Pour Burrow F. H. (Cornwall). 31/12/27.
" Sir,—I can not take any notice of your society's wishes as long as they take no notice of the cruel steel trap, which is being set in the open on nearly all farms in Devon and Cornwall. I might say I have found as many as three foxes and one cat dead in one valley field, being too weak to drag the traps up the hill. These animals had all come over a mile as there were no traps set in this district. I found another fox yesterday in a stream with a trap on his leg, and too weak to pull himself out of it. On inspecting him I found the trap had eaten into the bone. No society seems to prevent these vile gins being set in open paths and gateways, where all birds and animals run. I might add it ie not my practice to dig out beaten foxes; but consider it a matter entirely at the discretion of the Master. G. P. Wimmems (Master)."
Hambledon F. H. (Hants). 29/12/27. "I can assure you that I hate digging as much as you do' and I think you will find that the majority of Masters agree. The trouble is that the county people, farmers and poultry-keepers, etc., insist on digging out and killing the foxes, and if the Hunt don't do it, the local people do after the Hunt has gone, and the fox then gets much more cruel treatment. I am afraid I do not understand the reference to ' blooding ; I don't know what the expression means. I have hunted for some forty-five years and been a Master of Hounds for twelve, but the expression is new to me. E. F. TALBOT-PONSONBY, Major (Master)."
Herefordshire (South) P. H. 6/1/28.
"Dear Sir,—I might say I never dig a fox if I can help it, and I can tell you this, that sometimes it has got to be done, mostly in cases when we know a fox is lame.
U. R. CORBETT-WINDER (Mader)."
Lamerton F. H. (Cornwall). 31/12/27.
"Dear will do my best to check this practice as far as possible, but here in this country even foxes are very difficult to catch in the open. I find I am bound to dig at times ; if [didn't the foxes would be killed by other means by the farmers themselves, either trapped in gins, shot and probably only wounded to go away and die, or else poisoned, or as very often happens, the local roughs fetch their terriers after I have left the earth and dig the fox out themselves, so what is one to do.?
J'. E. B. LETHBRIDGE (Master)."
Ludlow F. H. (Salop). 6/1/28. "Sir,—Personally I hate digging out a fox which has gone to ground, but if I consider the circumstances demand that I should do so, I then have to have recourse to the epodes. My hunting diary will show the large number of foxes which my hounds have run to ground this year and the very, very few which I have dug out or bolted with a terrier because I knew the circumstances demanded it. No one except the Master can decide this question'; but I
hate all cruelty. H. C. Mmaeorra (Master)."
Milvain's P.. H. (Northumberland). 30/12/27.
" Sir,—I do not dig a hunted fox unless I consider it absolutely necessary. I do not think that your League realize that there are many hunting countries, like mine, which are mostly wild country and moorland in which stopping' cannot be properly carried out, and that in these countries a certain amount of digging is necessary in order to keep the supply of foxes within limits. I have now hunted for some forty years and have very seldom seen cases of unnecessary cruelty or killing with hounds. As regards 'blooding,' I do not consider the remarks .of the Editor of the Spectator worth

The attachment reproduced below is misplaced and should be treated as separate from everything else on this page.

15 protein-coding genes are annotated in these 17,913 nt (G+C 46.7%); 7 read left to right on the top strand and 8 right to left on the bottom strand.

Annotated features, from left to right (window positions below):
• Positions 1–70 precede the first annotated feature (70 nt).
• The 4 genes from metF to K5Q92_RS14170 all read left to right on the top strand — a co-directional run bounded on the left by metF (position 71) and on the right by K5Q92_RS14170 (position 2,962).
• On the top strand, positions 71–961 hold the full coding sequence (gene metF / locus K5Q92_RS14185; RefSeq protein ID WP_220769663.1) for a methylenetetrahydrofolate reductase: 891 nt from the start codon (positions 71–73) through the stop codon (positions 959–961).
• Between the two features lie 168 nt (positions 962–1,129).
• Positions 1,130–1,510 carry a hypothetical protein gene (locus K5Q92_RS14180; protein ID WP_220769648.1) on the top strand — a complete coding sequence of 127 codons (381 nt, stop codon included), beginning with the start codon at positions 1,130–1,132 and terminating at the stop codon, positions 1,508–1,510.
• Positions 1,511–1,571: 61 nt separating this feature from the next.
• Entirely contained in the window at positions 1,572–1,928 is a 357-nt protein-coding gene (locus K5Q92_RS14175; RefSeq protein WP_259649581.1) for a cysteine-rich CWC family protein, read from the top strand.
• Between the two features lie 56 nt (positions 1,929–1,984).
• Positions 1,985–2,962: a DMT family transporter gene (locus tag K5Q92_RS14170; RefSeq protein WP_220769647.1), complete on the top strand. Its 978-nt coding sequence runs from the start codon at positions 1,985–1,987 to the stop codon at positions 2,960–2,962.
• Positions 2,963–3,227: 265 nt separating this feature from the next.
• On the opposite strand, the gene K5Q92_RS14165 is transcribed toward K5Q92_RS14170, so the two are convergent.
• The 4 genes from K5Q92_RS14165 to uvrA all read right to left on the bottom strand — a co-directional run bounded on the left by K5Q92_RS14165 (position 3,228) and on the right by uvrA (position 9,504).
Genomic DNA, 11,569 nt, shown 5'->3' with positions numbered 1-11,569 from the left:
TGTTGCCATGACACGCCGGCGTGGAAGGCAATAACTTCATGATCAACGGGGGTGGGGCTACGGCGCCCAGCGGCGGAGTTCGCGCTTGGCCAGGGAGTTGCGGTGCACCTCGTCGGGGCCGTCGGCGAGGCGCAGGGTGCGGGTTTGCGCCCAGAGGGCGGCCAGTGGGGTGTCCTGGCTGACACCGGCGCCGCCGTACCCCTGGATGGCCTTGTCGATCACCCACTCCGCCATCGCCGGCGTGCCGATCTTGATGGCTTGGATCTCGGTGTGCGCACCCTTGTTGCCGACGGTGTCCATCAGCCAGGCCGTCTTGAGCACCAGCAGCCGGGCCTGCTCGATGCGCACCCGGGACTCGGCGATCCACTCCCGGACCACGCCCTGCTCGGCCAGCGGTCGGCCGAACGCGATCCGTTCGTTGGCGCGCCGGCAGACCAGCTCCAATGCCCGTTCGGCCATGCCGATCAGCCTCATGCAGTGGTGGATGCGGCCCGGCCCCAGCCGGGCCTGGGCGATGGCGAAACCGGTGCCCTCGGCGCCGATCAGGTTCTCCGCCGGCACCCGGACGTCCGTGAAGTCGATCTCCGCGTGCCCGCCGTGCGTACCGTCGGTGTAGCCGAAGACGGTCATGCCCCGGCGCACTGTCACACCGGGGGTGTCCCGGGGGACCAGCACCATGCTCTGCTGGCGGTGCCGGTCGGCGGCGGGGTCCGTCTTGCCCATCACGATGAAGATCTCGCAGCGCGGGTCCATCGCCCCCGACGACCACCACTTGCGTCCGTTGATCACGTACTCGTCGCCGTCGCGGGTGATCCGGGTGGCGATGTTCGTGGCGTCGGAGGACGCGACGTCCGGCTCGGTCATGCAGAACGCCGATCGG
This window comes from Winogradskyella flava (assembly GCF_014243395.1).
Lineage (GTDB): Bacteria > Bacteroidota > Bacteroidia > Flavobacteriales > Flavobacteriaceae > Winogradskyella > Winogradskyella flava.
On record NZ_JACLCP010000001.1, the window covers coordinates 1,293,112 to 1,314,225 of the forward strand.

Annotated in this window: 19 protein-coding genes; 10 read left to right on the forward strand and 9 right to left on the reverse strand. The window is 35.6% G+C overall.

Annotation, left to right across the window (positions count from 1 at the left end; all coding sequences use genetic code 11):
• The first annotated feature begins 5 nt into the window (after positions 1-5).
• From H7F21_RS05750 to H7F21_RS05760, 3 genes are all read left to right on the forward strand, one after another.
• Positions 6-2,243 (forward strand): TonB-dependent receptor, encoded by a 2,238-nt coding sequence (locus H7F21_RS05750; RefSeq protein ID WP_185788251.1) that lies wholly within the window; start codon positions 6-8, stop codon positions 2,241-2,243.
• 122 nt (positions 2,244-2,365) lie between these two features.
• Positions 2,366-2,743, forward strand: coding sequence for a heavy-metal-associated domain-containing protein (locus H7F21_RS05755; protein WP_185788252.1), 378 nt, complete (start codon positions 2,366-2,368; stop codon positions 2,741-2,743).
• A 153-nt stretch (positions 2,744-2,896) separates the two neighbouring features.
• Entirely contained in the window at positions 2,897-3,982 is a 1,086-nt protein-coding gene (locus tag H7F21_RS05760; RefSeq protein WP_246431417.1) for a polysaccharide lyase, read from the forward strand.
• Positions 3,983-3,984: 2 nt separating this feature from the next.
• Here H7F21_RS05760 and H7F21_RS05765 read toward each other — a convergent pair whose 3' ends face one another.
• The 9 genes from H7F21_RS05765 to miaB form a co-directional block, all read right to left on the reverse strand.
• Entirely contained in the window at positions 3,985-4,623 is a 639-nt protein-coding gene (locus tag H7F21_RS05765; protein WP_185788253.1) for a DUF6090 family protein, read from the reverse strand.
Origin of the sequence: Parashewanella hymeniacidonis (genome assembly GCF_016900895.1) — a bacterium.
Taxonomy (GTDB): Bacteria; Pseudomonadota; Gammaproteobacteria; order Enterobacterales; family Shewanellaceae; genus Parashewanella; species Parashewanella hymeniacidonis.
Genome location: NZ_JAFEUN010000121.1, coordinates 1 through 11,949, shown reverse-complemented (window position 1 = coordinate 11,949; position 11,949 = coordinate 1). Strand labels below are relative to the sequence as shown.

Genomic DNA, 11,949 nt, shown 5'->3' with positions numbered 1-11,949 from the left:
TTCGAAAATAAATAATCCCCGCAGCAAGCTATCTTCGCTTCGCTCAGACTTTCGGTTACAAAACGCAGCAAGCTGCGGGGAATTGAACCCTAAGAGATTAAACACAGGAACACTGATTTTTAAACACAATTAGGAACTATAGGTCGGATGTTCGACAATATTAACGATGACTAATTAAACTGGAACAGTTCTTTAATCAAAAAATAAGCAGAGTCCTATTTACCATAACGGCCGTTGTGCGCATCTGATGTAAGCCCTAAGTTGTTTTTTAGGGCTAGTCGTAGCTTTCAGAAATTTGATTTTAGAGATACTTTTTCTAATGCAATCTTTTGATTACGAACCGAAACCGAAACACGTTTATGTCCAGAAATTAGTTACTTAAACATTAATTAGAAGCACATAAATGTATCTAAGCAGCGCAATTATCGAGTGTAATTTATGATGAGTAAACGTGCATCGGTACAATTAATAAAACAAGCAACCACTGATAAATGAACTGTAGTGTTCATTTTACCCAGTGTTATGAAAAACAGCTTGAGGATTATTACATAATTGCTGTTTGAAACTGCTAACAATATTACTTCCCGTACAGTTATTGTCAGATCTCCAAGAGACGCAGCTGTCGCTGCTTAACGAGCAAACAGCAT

notice. R. MILVAIN (Master)."
Pembrokeshire F. H. 29/12/27. • "Dear Sir,—We Masters do not dig out foxes that go to ground if it is not necessary. There is no sport in it, and I strongly object to it myself. Now your people should make a stand in Parliament against rabbit trapping, which is cruel and not necessary. The practice in this county is to leave their traps set on Saturday, and they don't look at them again until Monday.
J. H. HOWELL, Capt. (Master)."
Bufford P. H. (Notts). 30/12/27. "Dear Sir,—I will do all in my power to help you, except a fox goes to ground in a short earth from which he can be evicted in a few minutes. And I should always kill a fox that took refuge in a house or outbuilding, as this is a quick death. T. Losco EBADLEV (Master)." Penykin P. (Carmarthenshire). 9/1/28. "Dear, am in a somewhat curious position and in this wild district it is necessary to kill foxes as they do great damage at lambing time and kill a good many young lambs. It is impossible to shoot these foxes, as they carry out their raids at night. (I may mention that shooting rt fox, with the- chance of wounding him, is rather more cruel than hunting him, but that is only my opinion, for what it is worth.) If a fox goes to ground and you -leave him, the farmers set traps and he is caught and killed in a very much more painful way than dying fighting. I want to know what your League advises under the circumstances: I have always the greatest respect for people who wish to stop unnecessary suffering, and it often surprises me why' both the R.S.P.C.A. and your League de nbt interest yourselves in that most cruel of all kinds of cruelty, namely, trapping. In Pembrokeshire and Carmarthenshire thousands of traps are set nightly and thousands of rabbits, not to mention dogs, Cats, pheasants, and, in feet anything that moves; stiffer most horrible torture for hours. Why does not your League or the R.S.P.C.A. take up this matter ? Not only is it illegal to set traps in the open, but it causes more real torture and suffering than any other form of cruelty in this country and yet nothing is done. Do w deserve that the French say of us 'that we are a nation of humbugs' ? Instead of traps, ferrets or snares can be used, with a tithe of the cruelty. I shall be glad of a reply from your League. It is full time something were done as thousands of animals die in agony each day in traps and the BUM total of cruelty is a thousandfold